Rear fuselage section of an aircraft

Abstract

A rear fuselage section of an aircraft comprises at least one closed frame constructed as a unitary body, and a horizontal tail plane comprising a box-type central element and two lateral torsion boxes, said horizontal tail plane trimmable with respect to a pivot axis. The horizontal tail plane is mounted at the closed frame and the pivot axis is contained in a horizontal plane below the lowest end of said closed frame.

Claims

The invention claimed is: 1. A rear fuselage section of an aircraft comprising: at least one closed frame constructed as a unitary body, a horizontal tail plane comprising two lateral torsion boxes and a box-type central element configured to join the two lateral torsion boxes, said horizontal tail plane being trimmable with respect to a pivot axis, said horizontal tail plane being mounted at the closed frame, the pivot axis being contained in a horizontal plane below a lowest end of said closed frame, and a detachable fairing configured to inwardly enclose the horizontal tail plane, the fairing having a pair of cut-outs, each cut-out for containing one of the lateral torsion boxes of the horizontal tail plane. 2. The rear fuselage section of an aircraft according to claim 1 , wherein the horizontal tail plane is mounted at the closed frame by horizontal stabilizer attachment fittings arranged at both sides of the lowest end of the closed frame. 3. The rear fuselage section of an aircraft according to claim 2 , wherein the closed frame is a ring-shaped body and the attachment fittings are arranged at a lowermost segment of said closed frame, said lowermost segment being delimited by a 45 degree angle extended to both sides from the aircraft symmetry plane. 4. The rear fuselage section of an aircraft according to claim 2 , wherein the closed frame is a body with rounded upper and lower sides and substantially straight lateral sides and, wherein the attachment fittings are arranged at a lowermost segment of said closed frame, said lowermost segment being delimited by a transition between a rounded lower side and substantially straight lateral sides. 5. The rear fuselage section of an aircraft according to claim 3 , wherein the attachment fittings are arranged at both extremes of the lowermost segment of the closed frame. 6. The rear fuselage section of an aircraft according to claim 1 , wherein the fairing is attached to a profile fastened to a fuselage skin of the aircraft. 7. The rear fuselage section of an aircraft according to claim 1 , wherein said fairing is made of composite material. 8. The rear fuselage section of an aircraft according to claim 1 , wherein the box-type central element has a front spar and a rear spar and the horizontal tail plane is mounted at the closed frame by said rear spar. 9. The rear fuselage section of an aircraft according to claim 1 , wherein the box-type central element has a front spar and a rear spar and the horizontal tail plane is connected to a trimmable horizontal stabilizer actuator by said front spar. 10. The rear fuselage section of an aircraft according to claim 1 , further comprising a rear pressure bulkhead and a tail cone coupled with said closed frame, wherein the horizontal tail plane is boxed between said rear pressure bulkhead and said tail cone. 11. The rear fuselage section of an aircraft according to claim 1 , further comprising a tail bumper fixed at the fuselage skin comprised between the rear pressure bulkhead and the fairing for providing a tail strike protection. 12. The rear fuselage section of an aircraft according to claim 1 , wherein the closed frame is the last frame of said rear fuselage section.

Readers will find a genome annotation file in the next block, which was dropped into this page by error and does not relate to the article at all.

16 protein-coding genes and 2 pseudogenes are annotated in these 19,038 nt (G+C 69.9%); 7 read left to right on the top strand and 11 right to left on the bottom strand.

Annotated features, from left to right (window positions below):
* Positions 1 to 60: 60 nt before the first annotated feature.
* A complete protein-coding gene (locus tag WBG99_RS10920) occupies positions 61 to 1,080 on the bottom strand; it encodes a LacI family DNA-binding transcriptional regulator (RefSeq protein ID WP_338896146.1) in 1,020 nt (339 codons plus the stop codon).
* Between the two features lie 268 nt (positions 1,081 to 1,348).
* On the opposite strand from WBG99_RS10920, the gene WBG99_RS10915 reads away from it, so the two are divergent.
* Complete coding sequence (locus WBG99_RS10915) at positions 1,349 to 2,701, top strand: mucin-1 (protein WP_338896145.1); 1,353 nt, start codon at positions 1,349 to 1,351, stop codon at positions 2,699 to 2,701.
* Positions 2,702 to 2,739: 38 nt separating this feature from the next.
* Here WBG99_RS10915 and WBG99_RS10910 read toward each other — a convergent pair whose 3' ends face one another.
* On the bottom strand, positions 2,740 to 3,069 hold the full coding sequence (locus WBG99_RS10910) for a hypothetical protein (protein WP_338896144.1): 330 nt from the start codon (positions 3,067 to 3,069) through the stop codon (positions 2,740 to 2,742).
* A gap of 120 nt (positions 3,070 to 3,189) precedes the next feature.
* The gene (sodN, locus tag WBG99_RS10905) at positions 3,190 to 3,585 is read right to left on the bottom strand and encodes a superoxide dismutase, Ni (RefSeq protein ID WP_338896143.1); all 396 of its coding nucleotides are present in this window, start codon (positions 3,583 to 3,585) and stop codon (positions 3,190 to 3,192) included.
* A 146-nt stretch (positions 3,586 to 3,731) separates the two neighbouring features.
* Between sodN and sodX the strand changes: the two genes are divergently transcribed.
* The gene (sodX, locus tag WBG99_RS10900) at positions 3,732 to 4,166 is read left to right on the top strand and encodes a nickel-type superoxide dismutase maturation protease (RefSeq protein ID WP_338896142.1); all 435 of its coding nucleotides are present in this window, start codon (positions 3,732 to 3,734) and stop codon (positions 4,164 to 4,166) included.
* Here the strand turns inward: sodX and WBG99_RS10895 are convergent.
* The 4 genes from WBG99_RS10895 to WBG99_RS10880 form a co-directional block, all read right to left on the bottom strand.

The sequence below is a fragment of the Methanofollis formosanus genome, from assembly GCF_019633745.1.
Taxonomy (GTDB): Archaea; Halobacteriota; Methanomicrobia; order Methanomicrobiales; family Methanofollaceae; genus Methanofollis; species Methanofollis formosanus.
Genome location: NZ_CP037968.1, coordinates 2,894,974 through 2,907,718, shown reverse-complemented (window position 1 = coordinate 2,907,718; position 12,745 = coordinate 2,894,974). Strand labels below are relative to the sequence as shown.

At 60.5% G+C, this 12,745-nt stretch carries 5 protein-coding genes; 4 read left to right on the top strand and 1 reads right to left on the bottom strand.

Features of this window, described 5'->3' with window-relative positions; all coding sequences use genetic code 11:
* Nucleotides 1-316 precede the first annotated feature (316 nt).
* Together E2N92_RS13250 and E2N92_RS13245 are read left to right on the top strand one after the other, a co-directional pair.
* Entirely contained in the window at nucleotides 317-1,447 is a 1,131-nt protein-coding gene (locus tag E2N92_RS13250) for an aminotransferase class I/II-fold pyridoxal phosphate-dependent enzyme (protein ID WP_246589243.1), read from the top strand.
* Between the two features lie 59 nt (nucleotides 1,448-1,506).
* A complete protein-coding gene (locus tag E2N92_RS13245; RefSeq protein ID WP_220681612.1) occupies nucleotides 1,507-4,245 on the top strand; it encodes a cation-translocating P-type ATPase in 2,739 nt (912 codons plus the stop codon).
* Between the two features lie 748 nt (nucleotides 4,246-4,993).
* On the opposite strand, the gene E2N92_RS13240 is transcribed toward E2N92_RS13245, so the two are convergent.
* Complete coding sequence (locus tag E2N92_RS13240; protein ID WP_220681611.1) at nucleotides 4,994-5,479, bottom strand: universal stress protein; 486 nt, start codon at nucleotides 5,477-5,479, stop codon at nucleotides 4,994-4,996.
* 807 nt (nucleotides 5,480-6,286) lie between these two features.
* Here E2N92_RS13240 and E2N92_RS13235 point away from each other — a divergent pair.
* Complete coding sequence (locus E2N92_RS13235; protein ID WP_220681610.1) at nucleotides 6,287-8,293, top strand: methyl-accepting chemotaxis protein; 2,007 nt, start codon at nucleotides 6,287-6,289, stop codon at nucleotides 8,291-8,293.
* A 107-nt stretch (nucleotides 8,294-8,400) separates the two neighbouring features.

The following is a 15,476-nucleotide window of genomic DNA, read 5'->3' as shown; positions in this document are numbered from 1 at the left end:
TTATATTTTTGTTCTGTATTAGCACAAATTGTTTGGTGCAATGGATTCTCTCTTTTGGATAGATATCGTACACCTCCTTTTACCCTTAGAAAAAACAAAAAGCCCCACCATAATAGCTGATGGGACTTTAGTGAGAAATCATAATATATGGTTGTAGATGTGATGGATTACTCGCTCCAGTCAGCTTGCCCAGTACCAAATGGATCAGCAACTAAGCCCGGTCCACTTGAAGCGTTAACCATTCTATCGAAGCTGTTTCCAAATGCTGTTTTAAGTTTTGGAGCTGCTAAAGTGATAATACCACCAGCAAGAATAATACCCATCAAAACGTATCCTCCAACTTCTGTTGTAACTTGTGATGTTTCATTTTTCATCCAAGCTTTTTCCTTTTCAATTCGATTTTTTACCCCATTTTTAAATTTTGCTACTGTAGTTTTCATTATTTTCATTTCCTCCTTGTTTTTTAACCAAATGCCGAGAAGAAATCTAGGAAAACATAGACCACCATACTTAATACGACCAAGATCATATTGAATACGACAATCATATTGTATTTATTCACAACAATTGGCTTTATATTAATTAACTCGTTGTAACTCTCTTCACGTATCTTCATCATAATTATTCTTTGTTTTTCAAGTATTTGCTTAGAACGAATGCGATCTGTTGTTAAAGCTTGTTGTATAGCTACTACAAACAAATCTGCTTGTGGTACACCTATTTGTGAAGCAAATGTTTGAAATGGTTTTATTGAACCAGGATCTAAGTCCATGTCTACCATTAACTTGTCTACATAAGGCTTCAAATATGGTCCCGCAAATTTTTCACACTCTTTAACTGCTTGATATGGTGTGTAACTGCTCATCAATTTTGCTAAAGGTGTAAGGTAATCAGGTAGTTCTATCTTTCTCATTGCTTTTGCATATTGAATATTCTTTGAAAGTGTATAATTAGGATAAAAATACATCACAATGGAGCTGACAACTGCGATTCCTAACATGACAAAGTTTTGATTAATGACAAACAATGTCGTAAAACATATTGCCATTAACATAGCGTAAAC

CROSS-REFERENCES TO RELATED APPLICATIONS This application claims the benefit of the European patent application No. 13178465.4 filed on Jul. 30, 2013, the entire disclosures of which are incorporated herein by way of reference. BACKGROUND OF THE INVENTION The present invention relates to a new design for the rear fuselage section of an aircraft, specifically for those aircraft that comprise a horizontal tail plane (HTP) with a box-type central element. One object of this invention is to provide a rear fuselage section for an aircraft wherein the cut-out required for emplacing the HTP is displaced from a structural part of the rear fuselage section to a non-structural part of said rear fuselage section. Thus, the invention provides a rear fuselage section for an aircraft which is optimal in terms of stiffness and is easy to manufacture. Another object of this invention is to provide a rear fuselage section for an aircraft that eases the assembly of the section. By dissociating structural and non-structural requirements in the rear fuselage section, the invention enables a rear fuselage section that involves the assembly of continuous frames instead of split frames with joining requirements in a structural part of the rear fuselage section. Another object of this invention is to provide a rear fuselage section for an aircraft that eases the maintenance tasks of the section. Having a rear fuselage section with the cut-out in a non-structural part of the rear fuselage section, and, providing a detachable fairing in said non-structural part, the invention eases the access to the bottom part of the aircraft. Thus, the invention provides a rear fuselage section that simplifies the maintenance and repair tasks, no longer requiring to remove the tail cone to access the box-type central element of the HTP or the THSA, but detaching the fairing provided to inwardly enclose the HTP or accessing it through access doors. As it is known, the rear end of the fuselage of an aircraft supports both the vertical and horizontal tail planes (VTP and HTP). Both planes act during standard aircraft operations to trim the aircraft in flight in order to provide stability and control. As is shown in FIG. 1 , the rear end of the fuselage comprises two different sections, the tail cone 1 and a rear fuselage section 2 . Commonly, the VTP 17 and the HTP 23 are fitted to said rear fuselage section 2 . The majority of conventional HTP's comprise two lateral bodies joined to a central element. The lateral bodies project outwardly from each lateral side of the aircraft fuselage, and the central element, which is joined to both lateral bodies crosses the internal aircraft structure by means of openings in the fuselage skin. There are two kinds of HTP depending on the type of central element they comprise. The central element can be a piece composed of a number of shafts/rods (as shown in FIG. 2 a ), or of a box-type central element (as shown in FIGS. 2 b and 2 c ), specifically consisting on a center-joint. For illustrative purposes, FIGS. 2 a , 2 b and 2 c are provided to show a cross section of the aircraft, along the xy plane as detailed in FIG. 1 . FIG. 2 a shows an HTP which comprises two lateral boxes 5 joined proximately at their edges by a front shaft 3 and a rear shaft 4 , wherein both shafts 3 , 4 are joined together by an assembly of shafts along the aircraft symmetry plane 25 . FIGS. 2 b and 2 c show two possible embodiments for HTPs with a box-type central element configured to join the two lateral torsion boxes. In both cases, the box-type central element transversely crosses the rear section of the fuselage of the aircraft, requiring a box-shaped opening in the fuselage. FIG. 2 b shows a box-type central element 19 whose configuration comprises a central torsion box. FIG. 2 c shows a box-type central element configured to join the two lateral torsion boxes 20 along the aircraft symmetry plane 25 , wherein said configuration comprises a rib 18 . In this last embodiment, the box-type central element is formed by the portion of the two lateral torsion boxes 20 which lies within the fuselage of the aircraft. The need for the HTP to trim while, at the same time, remaining attached or mounted to the rear fuselage section, means piercing the fuselage skin. FIGS. 3 a and 3 b show the footprint on the fuselage skin of the openings in the fuselage due to the emplacement of the two types of HTPs. In the case of an HTP with a central element formed by shafts, the fuselage skin has to be pierced, and two slots have to be provided in the fuselage skin to allow the HTP to trim. These slots enable the joint between shafts and lateral boxes and the trimming of the whole structure. The rear shaft defines the pivoting axis for the HTP trimming, whereas the front shaft is driven by an actuator to perform the trimming movement. Neither the front nor the rear shafts of this HTP cross any frame of the rear fuselage section, so there are no interrupted frames in this kind of HTP assembly. FIG. 3 a shows a lateral view of the fuselage skin 27 perforated by the slots 30 . In the case of an HTP with a box-type central element, the rear fuselage section has to be crossed by said central element and, at least, one frame has to be split for emplacing the HTP in its conventional mid-frame position. Said emplacement also entails a full removal of a section panel of the fuselage skin, hereinafter referred to as cut-out, which is needed, not only to attach the HTP to the fuselage structure, but also to allow it to trim. FIG. 3 b shows a lateral view of the fuselage skin 27 with a cut-out 7 for emplacing the HTP. The cut-out 7 must be bigger than the box-type central element 19 for allowing the HTP to trim. Since the integration of the HTP with the fuselage skin must comply with severe aerodynamic constraints, the spaces between the walls of the cut-out 7 and the HTP torsion box have to be covered by a dedicated element 32 for ensuring a correct aerodynamic behavior of the area. Commonly, this dedicated element may consist of an apron or a shield. An apron is made of a deformable material, suitable for adapting itself to the HTP movement, as it is attached both to HTP and cut-out walls and always covers the gaps between said parts. Thus, an apron is more suitable for covering small openings in the fuselage skin where the surface curvature of the rear fuselage is small. Shields, on the other hand, are made of rigid material and move together with the HTP. Shields are more suitable for covering bigger openings, such as those used in wide-body aircrafts. These big openings also usually require modifying the aerodynamic surface of the fuselage skin surrounding the cut-out to reduce the gaps between the leading and trailing edge structures of the HTP and the walls of the cut-out and to provide enough space for said structures to be able to move during the trimming of the HTP. This modification usually implies moving away from a conventional conical section which is easy to remold towards a much more complicated section which poses difficulties in said stage. Focusing on HTPs with a box-type central element, FIG. 4 shows in greater detail a perspective view of a rear fuselage section, wherein the tail cone is removed and the tail cone attachment fittings 11 appear in the foreground. As has been mentioned, the cut-out 7 for the HTP forces to construct, at least, one of the frames 6 of the aircraft, not as a unitary body, but as separated pieces, joined together by ancillary elements that act as horizontal stabilizer attachment fittings, commonly referred to as swingles 8 . Swingles 8 provide the attachment points that create the pivot axis 29 around which the HTP rotates to trim the aircraft. As the cut-out 7 entails a stiffness reduction in the fuselage skin, the section is reinforced by means of reinforcement 12 . Conventionally, said means of reinforcement 12 are stiffening elements disposed in the trace of stringers to frame the cut-out 7 and, the means of reinforcement 12 are joined to the stringers 31 of the fuselage section once the cut-out 7 ends. Said means of reinforcement 12 are highlighted for illustrative purposes, but they are inwardly mounted at the section shown. Additionally, since the rear fuselage section 2 has to be able to support heavy loads, appropriate elements have to be incorporated to the split frames 6 for achieving a convenient distribution of the loads absorbed by the section. For this purpose, split frames 6 further comprise tie 10 and stiffening beams 13 . Frames 6 and swingles 8 are joined together by diagonal support struts 9 . The fastening of the HTP to the rear fuselage section is made by horizontal stabilizer attachment fittings (swingles). Both swingles, each one on the lateral sides of the aircraft, define the pivot axis around which the HTP rotates. The trimming of the HTP is achieved by means of an actuator, called trimmable horizontal stabilizer actuator (THSA). FIGS. 5 a and 5 b show different views that involve the THSA 15 and its connection with other elements of the rear fuselage section. FIG. 5 a shows a schematic lateral view of the aircraft that details the fastening of the HTP to swingles. Conventionally, at one side, the box-type central element 19 of the HTP is attached to swingles 8 by means of a lug 32 , and at its opposite side, to the THSA 15 . Through its attachment, the THSA 15 drives the rotating movement of the HTP. As conventionally, FIG. 5 b shows the THSA 15 placed along the aircraft symmetry plane 25 , in a forward position with respect to the front spar 34 of the torsion box of the HTP. The fitting of said front spar 34 with the THSA 15 , is typically made by means of a jackscrew 33 . At each side of the rear spar 35 of the torsion box, close to the fuselage skin 27 , the lug 32 attaches the rear spar 35 to the swingle 8 . As it has been mentioned, HTPs with a box-type central element involves several drawbacks that need to be addressed. There are known solutions that avoid the need for the cut-out for locating the HTP. For example, Spanish patent ES2373812B1 discloses a horizontal stabilizer configuration with a negative sweep angle, where the structural configuration of the VTP and the aircraft fuselage frames are such that it enables the connection of the HTP to the rear end of the fuselage, without requiring the fuselage to have a structural opening. The patent describes a structural connection of the HTP to the aircraft fuselage made between points of the front spar of the HTP and a fuselage frame, such that a structural opening is not required in the skin panels of the fuselage affected by the VTP and HTP load introduction. In this way, that solution avoids a cut-out in a zone heavily affected by the structural loads introduced by VTP and HTP. However, a new design for the rear fuselage section of an aircraft with a weight reduction and an easier manufacturing and assembly are still desired for an HTP assembly with a box-type central element. SUMMARY OF THE INVENTION This invention overcomes the above-mentioned drawbacks by providing a new design for the rear fuselage section of aircraft, which comprises an HTP with a box-type central element. This new rear fuselage section eases the manufacturing of the section, achieves a weight reduction, a stiffness optimization and facilitates the assembly and the repair tasks. At the same time, this new section meets all of the aerodynamic requirements. In one aspect of the invention, the rear fuselage section of an aircraft comprises at least one closed frame constructed as a unitary body, and an HTP comprising two lateral torsion boxes and a box-type central element configured to join the two lateral torsion boxes, said HTP being trimmable with respect to a pivot axis. The HTP is mounted at the closed frame and the pivot axis is contained in a horizontal plane below the lowest end of said closed frame. In any event, for the purposes of describing this invention, a horizontal plane should be understood as a plane parallel to the ground when the aircraft t is on the ground. Additionally, a box-type central element should be understood as referring to that portion of the two lateral torsion boxes which lies within the fuselage of the aircraft, said portion with a box shape and requiring a box-shaped opening. The rear fuselage section can be seen as comprising a first section, corresponding to the structural part of the section, containing the unitary closed frame and the fuselage of the aircraft, and a second section, corresponding to the non-structural part of said section, preferably containing, at least, a fairing. By functionally dividing the rear fuselage section into a first structural section and a second non-structural section some requirements, such as the need for an opening (cut-out) to emplace the HTP, are displaced from the first section to the second section. Thus, the new rear fuselage section shifts the design complexity to a second section, which is easier to manufacture as it does not contain structural elements. Therefore, a technical effect and advantage of the invention is that manufacturing is simplified. The new rear fuselage section comprises entire frames that allows the section manufacture as one piece, and provides a potentially one-shot fuselage section manufacture. Also, and given that the cut-out for the HTP is displaced to a non-structural section, the need for strengthening the opening by conventional means of reinforcement is removed. In this respect, the rear fuselage section simplifies the manufacture at the same time as it achieves a weight reduction. Moreover, the new rear fuselage section avoids the need of creating indentations in the areas of the fuselage surrounding the cut-out, conventionally provided for modifying the aerodynamic surface of the fuselage skin to meet aerodynamic requirements. In this way, the manufacture of the section is also simplified, at the same time that the aerodynamic requirements are met. Likewise, another technical effect and advantage of the invention is that assembly is simplified. The new rear fuselage section involves the assembly of, at least, one unitary closed frame and a fairing, instead of split frames with joining requirements. The fairing can be modular or manufactured as one piece, but in either case, the fairing assembly entails an easier assembly, involving bigger pieces that imply fewer elements. Also, the assembly of the new rear fuselage section avoids conventionally connecting pieces between the means of reinforcement and the stringers, so, a simplification in assembly and a weight reduction are additionally achieved. Additionally, regarding the HTP mounting location, another technical effect and advantage of the invention is that maintenance and repair tasks are simplified, not being required to take away the tail cone to access the box-type central element of the HTP or the THSA but detaching the fairing provided to inwardly enclose the HTP from the bottom part of the aircraft. Therefore, the new rear fuselage section focuses the complexity in a non-structural section, easier to manufacture, assemble and repair. Additionally, a weight reduction is achieved and the aerodynamic requirements are met. BRIEF DESCRIPTION OF THE DRAWINGS For a better comprehension of the invention the following drawings are provided for illustrative and non-limiting purposes, wherein: FIG. 1 shows a view of an aircraft wherein the rear end of the fuselage of an aircraft comprising the rear fuselage section and the tail cone sections have been highlighted. The X direction represents the direction of flight of the aircraft. FIGS. 2 a , 2 b and 2 c show prior art plan schematic views of two different types of aircraft, attending to the HTP central element type. FIG. 2 a shows a plan view of an HTP with an enlarged detail of a central element formed by an assembly of shafts. FIGS. 2 b and 2 c show plan views of different embodiments of an HTP with a box-type central element. FIGS. 3 a and 3 b show prior art lateral views of the fuselage skin of the two types of HTPs. FIG. 3 a shows a lateral view of a fuselage for emplacing an HTP with a central element formed by an assembly of shafts. FIG. 3 b shows a lateral view of a fuselage with a emplacement for an HTP with a box-type central element. FIG. 4 shows a perspective view of a prior art rear fuselage section of an aircraft. FIGS. 5 a and 5 b show prior art views of the HTP connected to the THSA and to the swingles. FIG. 5 a shows a schematic lateral view and FIG. 5 b a plan view. FIG. 6 is a schematic perspective view of the arrangement of the HTP according to an embodiment of the present invention. FIGS. 7 a and 7 b show a cross-sectional view that schematically shows a lowermost segment of the closed frame, that comprises the lowest end of the closed frame, according to one embodiment of the invention. FIG. 7 a corresponds to a closed frame constructed as a ring-shaped body and FIG. 7 b constructed as a body which comprises rounded upper and lower sides and substantially straight lateral sides. FIGS. 8 a and 8 b are side-elevation views of two embodiments of the invention, where, in both, the HTP is located at the closed frame between the rear pressure bulkhead and the tail cone in such a way that its pivot axis is contained in a horizontal plane lower than the lowest end of said closed frame. FIGS. 8 a and 8 b show two potential locations for the THSA. FIG. 9 is a planform view looking upwards to the belly of the aircraft where the fairing is provided to enclose the HTP. The figure includes an enlarged detail of the fairing attachment to the fuselage skin. DETAILED DESCRIPTION OF THE PREFERRED EMBODIMENTS In the preferred embodiment of FIG. 6 , the rear fuselage section 2 of an aircraft comprises at least one closed frame 6 constructed as a unitary body, and an HTP comprising two lateral torsion boxes 20 and a box-type central element 19 configured to join the two lateral torsion boxes 20 , wherein said HTP is trimmable with respect to a pivot axis 29 . The HTP is mounted at the closed frame 6 and the pivot axis 29 is contained in a horizontal plane 36 below the lowest end 37 of the closed frame 6 . In the embodiment of the figure, the configuration of the box-type central element comprises a rib 18 that joins said two lateral torsion boxes 20 . FIG. 6 shows the modified position of the HTP, emplaced in a lower position according to the invention, specifically to be positioned in a way that its pivot axis 29 is contained in a horizontal plane 36 below the lowest end 37 of the closed frame 6 . Preferentially, the HTP 23 is mounted at the closed frame 6 by horizontal stabilizer attachment fittings 21 arranged at the both sides of the lowest end 37 of the closed frame 6 . In another preferential embodiment, the closed frame 6 is a ring-shaped body and the horizontal stabilizer attachment fittings 21 are arranged at a lowermost segment 24 of said closed frame 6 , being said lowermost segment 24 delimited by a 45 degree angle extended to both sides from the aircraft symmetry plane 25 . As shown in FIG. 7 a , the lowermost segment 24 of the closed frame 6 is delimited by the 45 degree angle extended to both sides from the aircraft symmetry plane 25 , and from the geometer center C of a circumference within which the closed frame 6 can be circumscribed. FIG. 7 b shows another preferential embodiment in which the closed frame 6 is an body with rounded upper and lower sides and substantially straight lateral sides and, wherein the attachment fittings 21 are arranged at a lowermost segment 24 of said closed frame 6 , being said lowermost segment 24 delimited by the transition between the rounded lower side and the substantially straight lateral sides. Preferentially, as shown in FIGS. 7 a and 7 b , the attachment fittings 21 are arranged at the both extremes of the lowermost segment 24 of the closed frame 6 . It is desirable that the fittings are as low as possible and as short as possible, for reducing the weight of the fittings. Thus, in a preferential embodiment, the attachment fittings 21 comply with these preferences. The HTP 23 is suitably mounted at the lowest end 37 of the closed frame 6 , at mounting points located within the extension of said lowermost segment 24 . FIGS. 6, 7 a and 7 b shown the horizontal stabilizer attachment fittings 21 that protrude downwardly from the mounting points above mentioned, providing the attachment points between the HTP and the closed frame 6 in a non-structural area of the aircraft. Preferentially, the rear fuselage section 2 further comprises a detachable fairing 16 configured to inwardly enclose the HTP 23 , said fairing 16 having a pair of cut-outs 7 , each cut-out 7 for containing one of the lateral torsion boxes 20 of the horizontal tail plane 23 . Both FIGS. 8 a and 8 b show a side-elevation views of two possible embodiments of the invention wherein the HTP 23 is not shown but its potential location is represented trough the cut-out 7 of the fairing 16 . Both figures clearly show how the traditional mid-frame position of the HTP 23 is modified to a lower one according to the invention. In the embodiment of the figures, the configuration of the box-type central element comprises a torsion box which joins the two lateral torsion boxes 20 . Preferentially, as shown in FIGS. 8 a and 8 b , the closed frame 6 at which the HTP 23 is mounted, is the last frame of the rear fuselage section 2 , that is, the frame that closes said rear fuselage section 2 , and wherein the last is referred to the flight direction of the aircraft, the X axis. As shown in said figures, in another preferential embodiment the fairing 16 extends along the longitudinal axis of the aircraft from the rear pressure bulkhead 14 to the HTP pivot axis frame, in the figures, the last frame 6 shown in the rear fuselage section 2 . Preferentially, the HTP 23 is boxed between said rear pressure bulkhead 14 and the tail cone 1 . Additionally, in another preferred embodiment, the THSA 15 is mounted to the upper part of the structural rear fuselage section 2 , as shown in FIG. 8 a , or, according to another preferred embodiment, mounted to the lower part of the structural rear fuselage section 2 , as shown in FIG. 8 b. Moreover, in another preferential embodiment, along the Z axis, the dimension of the fairing 16 will be defined by the size of the cut-out 7 in addition to the required manufacturing clearances, where the size of the cut-out 7 is defined by the rotation of the lateral torsion boxes 20 around the pivot axis 29 plus manufacturing tolerances. An additional technical effect and advantage of the invention, is that any intricate shape of the rear fuselage section which is difficult to manufacture, is provided at the fairing 16 instead of at the load-bearing part of the rear fuselage section. Preferably, the fairing 16 is made of composite material. And as shown in FIGS. 8 a and 8 b , the fairing 16 is detachably attached to the structural rear fuselage section, satisfying the continuity of the fuselage skin 27 of the rear fuselage section 2 with the fuselage skin 27 of the rest of the aircraft. Also in the lower part of said figures, is shown the tail bumper 28 fixed at the fuselage skin 27 close to the rear pressure bulkhead 14 and the fairing 16 in order to prevent damage in the event of a tail strike. Preferentially, the box-type central element 19 has a front spar 34 and a rear spar 35 . In another preferential embodiment, the HTP 23 is mounted at the closed frame 6 by the rear spar 35 of its box-type central element 19 . And in another preferential embodiment, the HTP 23 is connected to a trimmable horizontal stabilizer actuator 15 by the front spar 34 of its box-type central element 19 . Being the front and the rear referred to the flight direction of the aircraft, the X axis. In this preferred embodiment, the THSA 15 may be mounted to the upper part of the structural rear fuselage section 2 , as shown in FIG. 8 a , or to the lower part of said structural rear fuselage section 2 , as shown in FIG. 8 b. FIG. 9 shows a fairing 16 which is preferably provided to enclose the HTP 23 , and comprises a pair of cut-outs 7 for the protrusion of the two lateral boxes 20 of the HTP 23 . As is shown in more detail in the enlarged view of that FIG. 9 , the fairing 16 is preferably attached to a profile 26 which is riveted to the fuselage skin 27 of the aircraft. Preferably, the rear fuselage section according to this invention is made of composite material, such as Carbon Fiber Reinforced Plastic (CFRP). As is apparent from the foregoing specification, the invention is susceptible of being embodied with various alterations and modifications which may differ particularly from those that have been described in the preceding specification and description. It should be understood that I wish to embody within the scope of the patent warranted hereon all such modifications as reasonably and properly come within the scope of my contribution to the art.